Bee Friendly Plants for your Garden
Bees play an incredibly important role in the environment as they cross-pollinate plants worldwide every day. Without bees, our sensitive ecosystem would struggle to produce the wonderful plants that feed our population.
Sadly, due to the loss of flower meadows, climate change, and the use of pesticides, bee numbers are declining rapidly around the world, making it more important than ever for us to create a nurturing environment for bees in our own backyards.
If you want to attract bees to your garden, you'll need to plant a mix of flowers, making sure something is in bloom year-round. Many native plants are long-flowering and highly attractive to bees, but, if natives aren't your thing, many exotics offer pollen and nectar.
When choosing plants, it's good to keep in mind the design of the flowers, and therefore their accessibility to bees. Here are six flowering plants that bees are guaranteed to flock to.
Lavender flowers are bee magnets and there are many species and varieties to ensure long flowering. For humid areas, grow spring-flowering French lavender (L. dentata); in cool zones, try summer-flowering English lavender (L. augustifolia).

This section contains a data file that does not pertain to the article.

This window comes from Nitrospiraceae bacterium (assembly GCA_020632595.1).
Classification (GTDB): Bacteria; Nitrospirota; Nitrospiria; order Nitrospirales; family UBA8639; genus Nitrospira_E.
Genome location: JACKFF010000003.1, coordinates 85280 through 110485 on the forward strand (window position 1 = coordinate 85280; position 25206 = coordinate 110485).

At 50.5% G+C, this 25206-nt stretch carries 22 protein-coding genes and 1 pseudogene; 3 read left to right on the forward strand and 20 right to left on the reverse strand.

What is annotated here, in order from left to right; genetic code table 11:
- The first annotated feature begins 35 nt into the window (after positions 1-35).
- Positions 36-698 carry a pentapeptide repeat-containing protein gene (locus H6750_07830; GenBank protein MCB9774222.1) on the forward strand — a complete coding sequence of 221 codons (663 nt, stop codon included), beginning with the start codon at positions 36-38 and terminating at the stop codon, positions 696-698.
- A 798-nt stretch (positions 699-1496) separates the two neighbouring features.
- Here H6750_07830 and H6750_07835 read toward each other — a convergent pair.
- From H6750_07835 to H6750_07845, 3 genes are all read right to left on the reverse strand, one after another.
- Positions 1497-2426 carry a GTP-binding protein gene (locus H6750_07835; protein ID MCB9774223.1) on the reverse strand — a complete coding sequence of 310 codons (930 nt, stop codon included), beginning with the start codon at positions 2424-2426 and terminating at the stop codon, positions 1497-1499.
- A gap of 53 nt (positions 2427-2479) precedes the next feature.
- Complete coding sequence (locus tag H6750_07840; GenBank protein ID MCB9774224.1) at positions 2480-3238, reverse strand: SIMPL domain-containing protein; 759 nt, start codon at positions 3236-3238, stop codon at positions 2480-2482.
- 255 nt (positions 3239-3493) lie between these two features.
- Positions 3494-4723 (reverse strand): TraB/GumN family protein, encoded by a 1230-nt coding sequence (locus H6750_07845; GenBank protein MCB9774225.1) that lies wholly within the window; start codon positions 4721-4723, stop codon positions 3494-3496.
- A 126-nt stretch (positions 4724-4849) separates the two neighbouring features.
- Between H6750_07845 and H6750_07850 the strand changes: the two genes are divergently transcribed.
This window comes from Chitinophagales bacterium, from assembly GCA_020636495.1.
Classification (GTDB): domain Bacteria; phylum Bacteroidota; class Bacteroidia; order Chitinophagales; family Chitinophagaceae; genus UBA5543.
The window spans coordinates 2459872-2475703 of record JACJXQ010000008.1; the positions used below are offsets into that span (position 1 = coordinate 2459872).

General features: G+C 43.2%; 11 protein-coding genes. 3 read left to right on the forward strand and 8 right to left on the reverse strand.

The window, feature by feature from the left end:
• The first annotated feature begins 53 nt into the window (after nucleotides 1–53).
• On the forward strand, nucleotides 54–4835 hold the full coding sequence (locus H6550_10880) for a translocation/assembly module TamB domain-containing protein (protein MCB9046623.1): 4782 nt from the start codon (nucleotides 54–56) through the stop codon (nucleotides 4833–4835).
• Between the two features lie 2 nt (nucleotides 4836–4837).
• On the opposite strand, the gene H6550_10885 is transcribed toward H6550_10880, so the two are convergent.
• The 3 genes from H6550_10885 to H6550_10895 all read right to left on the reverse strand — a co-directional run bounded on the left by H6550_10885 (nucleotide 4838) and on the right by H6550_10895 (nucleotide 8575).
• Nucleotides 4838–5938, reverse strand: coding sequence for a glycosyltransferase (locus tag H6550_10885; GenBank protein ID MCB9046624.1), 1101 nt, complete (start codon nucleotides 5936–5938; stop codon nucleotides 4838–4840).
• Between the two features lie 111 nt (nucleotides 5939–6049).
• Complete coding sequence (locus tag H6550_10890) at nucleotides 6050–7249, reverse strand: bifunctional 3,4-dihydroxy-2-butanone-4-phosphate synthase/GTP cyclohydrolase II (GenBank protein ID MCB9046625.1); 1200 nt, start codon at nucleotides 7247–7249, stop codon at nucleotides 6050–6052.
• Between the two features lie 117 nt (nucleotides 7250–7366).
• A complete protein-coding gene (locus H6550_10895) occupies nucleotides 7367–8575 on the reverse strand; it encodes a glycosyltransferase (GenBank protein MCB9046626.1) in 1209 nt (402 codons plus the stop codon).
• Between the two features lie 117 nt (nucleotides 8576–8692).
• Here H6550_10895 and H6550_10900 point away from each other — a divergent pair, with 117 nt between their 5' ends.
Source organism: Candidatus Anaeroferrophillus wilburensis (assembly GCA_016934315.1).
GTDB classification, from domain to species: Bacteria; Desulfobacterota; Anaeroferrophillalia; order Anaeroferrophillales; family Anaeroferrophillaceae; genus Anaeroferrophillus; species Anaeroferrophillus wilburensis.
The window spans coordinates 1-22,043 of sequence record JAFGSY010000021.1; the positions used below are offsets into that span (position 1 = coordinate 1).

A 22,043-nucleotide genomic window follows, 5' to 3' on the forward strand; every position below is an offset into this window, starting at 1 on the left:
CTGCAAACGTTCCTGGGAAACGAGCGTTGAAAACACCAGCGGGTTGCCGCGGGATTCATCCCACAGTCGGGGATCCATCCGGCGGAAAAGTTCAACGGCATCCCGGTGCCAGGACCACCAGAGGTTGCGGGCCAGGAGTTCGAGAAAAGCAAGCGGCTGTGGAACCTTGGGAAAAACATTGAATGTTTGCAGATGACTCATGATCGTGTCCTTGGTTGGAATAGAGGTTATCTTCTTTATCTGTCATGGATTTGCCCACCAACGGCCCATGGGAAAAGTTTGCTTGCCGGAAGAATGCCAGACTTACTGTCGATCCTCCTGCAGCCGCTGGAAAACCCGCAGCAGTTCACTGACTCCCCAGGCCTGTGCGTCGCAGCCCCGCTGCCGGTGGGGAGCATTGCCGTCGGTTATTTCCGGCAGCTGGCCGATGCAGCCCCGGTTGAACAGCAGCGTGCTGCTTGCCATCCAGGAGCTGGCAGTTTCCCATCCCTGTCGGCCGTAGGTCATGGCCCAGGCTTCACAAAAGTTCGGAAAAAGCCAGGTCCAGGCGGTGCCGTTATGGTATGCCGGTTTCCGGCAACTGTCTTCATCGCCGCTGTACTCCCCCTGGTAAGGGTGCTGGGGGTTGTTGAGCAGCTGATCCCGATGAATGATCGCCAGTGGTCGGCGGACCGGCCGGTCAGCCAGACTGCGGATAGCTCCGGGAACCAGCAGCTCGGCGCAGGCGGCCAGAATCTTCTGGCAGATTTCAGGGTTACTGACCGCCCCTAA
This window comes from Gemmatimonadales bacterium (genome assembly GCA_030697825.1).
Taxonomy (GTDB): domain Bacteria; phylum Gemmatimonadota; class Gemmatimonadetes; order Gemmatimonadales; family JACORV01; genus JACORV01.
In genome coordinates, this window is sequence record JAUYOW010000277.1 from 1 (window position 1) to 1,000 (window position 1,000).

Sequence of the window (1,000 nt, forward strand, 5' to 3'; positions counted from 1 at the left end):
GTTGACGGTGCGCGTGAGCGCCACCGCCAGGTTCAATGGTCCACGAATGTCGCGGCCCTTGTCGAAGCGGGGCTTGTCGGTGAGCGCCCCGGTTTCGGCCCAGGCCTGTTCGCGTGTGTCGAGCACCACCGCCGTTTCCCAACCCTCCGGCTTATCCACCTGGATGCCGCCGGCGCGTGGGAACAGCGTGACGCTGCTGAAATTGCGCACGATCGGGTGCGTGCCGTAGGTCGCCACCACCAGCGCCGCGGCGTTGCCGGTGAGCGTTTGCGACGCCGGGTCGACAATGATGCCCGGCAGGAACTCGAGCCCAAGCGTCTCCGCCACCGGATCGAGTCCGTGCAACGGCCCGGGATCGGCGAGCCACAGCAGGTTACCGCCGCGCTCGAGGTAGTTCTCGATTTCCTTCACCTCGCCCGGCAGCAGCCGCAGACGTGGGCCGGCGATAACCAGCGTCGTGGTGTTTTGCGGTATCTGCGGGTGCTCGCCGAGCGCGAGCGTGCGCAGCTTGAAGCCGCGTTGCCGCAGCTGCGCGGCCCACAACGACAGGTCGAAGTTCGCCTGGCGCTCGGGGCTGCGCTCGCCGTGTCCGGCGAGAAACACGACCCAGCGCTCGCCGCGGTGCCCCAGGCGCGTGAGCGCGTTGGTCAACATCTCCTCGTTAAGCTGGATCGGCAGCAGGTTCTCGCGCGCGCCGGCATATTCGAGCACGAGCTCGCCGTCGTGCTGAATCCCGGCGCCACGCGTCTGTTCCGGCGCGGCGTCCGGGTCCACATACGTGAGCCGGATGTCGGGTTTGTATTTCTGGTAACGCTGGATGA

This self-seeding annual produces white or purple flowers in a ground-cover style, which makes it a favourite stop-off for bees and butterflies. A common variety is 'Carpet of Snow', so-called for the massive number of white flowers it produces when it's in full bloom. Sweet Alyssum like full to part shade and flowers from summer through to winter.
(Viola bederacea) This spreading native ground cover is great in rockeries or even as a lawn replacement. It has a carpet of small green leaves and lowers almost constantly during the warmer months.
With the flower head made up of multiple small florets in the centre, like numerous tiny flowers, Coneflower (Echinacea spp.) is an actual insect magnet. It's an autumn flowerer, so perfect for bees topping up their stores for winter. The leaves and flower petals are edible, and all parts of the plant have been used in tinctures or other remedies and cold and flu treatments for centuries.
This is one of those plants that you're taught to pinch the flowers off so it doesn't bolt, but don't! Let it grow and flower. When it flowers and drops seeds, these will sprout into new plants, making for an everlasting supply. Basil is an amazing bee attractor, with a sweet smell they find irresistible. Sweet basil flowers from summer to autumn.
Native Fuchsia (Correa spp.), a bee- (and bird-) attracting evergreen shrub, are available in a variety of colours. Best grown in clumps of four or more to give a decent group of flowers for insects to forage. Native fuchsia grows well in shady locations but avoid very dry or tropical areas. Native Fuchsia flower from autumn to spring.